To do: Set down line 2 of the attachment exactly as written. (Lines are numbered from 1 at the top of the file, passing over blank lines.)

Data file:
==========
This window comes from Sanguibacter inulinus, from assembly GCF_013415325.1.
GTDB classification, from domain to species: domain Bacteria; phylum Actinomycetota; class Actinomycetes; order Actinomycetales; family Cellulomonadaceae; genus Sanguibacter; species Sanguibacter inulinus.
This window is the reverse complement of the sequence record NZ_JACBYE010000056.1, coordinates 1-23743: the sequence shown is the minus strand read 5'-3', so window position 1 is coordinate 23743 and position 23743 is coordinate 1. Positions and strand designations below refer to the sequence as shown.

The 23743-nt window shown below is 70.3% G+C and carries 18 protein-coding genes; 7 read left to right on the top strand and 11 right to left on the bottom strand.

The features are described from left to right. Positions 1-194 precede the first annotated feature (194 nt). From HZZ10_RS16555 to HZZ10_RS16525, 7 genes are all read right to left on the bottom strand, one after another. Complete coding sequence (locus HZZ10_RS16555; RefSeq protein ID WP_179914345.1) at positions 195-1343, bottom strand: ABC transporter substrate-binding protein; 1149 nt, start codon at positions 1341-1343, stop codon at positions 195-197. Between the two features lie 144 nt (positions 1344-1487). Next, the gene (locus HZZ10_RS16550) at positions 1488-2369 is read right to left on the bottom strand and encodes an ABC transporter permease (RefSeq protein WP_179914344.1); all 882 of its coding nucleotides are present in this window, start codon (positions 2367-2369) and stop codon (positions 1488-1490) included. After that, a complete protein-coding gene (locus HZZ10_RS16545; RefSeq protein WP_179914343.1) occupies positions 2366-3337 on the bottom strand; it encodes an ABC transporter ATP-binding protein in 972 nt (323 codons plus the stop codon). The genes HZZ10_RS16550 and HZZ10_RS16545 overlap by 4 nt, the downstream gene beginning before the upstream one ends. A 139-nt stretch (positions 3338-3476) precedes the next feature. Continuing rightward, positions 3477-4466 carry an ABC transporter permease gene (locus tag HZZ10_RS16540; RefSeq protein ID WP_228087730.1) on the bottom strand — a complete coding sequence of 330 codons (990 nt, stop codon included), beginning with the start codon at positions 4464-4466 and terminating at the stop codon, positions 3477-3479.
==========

GTDB classification, from domain to species: domain Bacteria; phylum Actinomycetota; class Actinomycetes; order Actinomycetales; family Cellulomonadaceae; genus Sanguibacter; species Sanguibacter inulinus.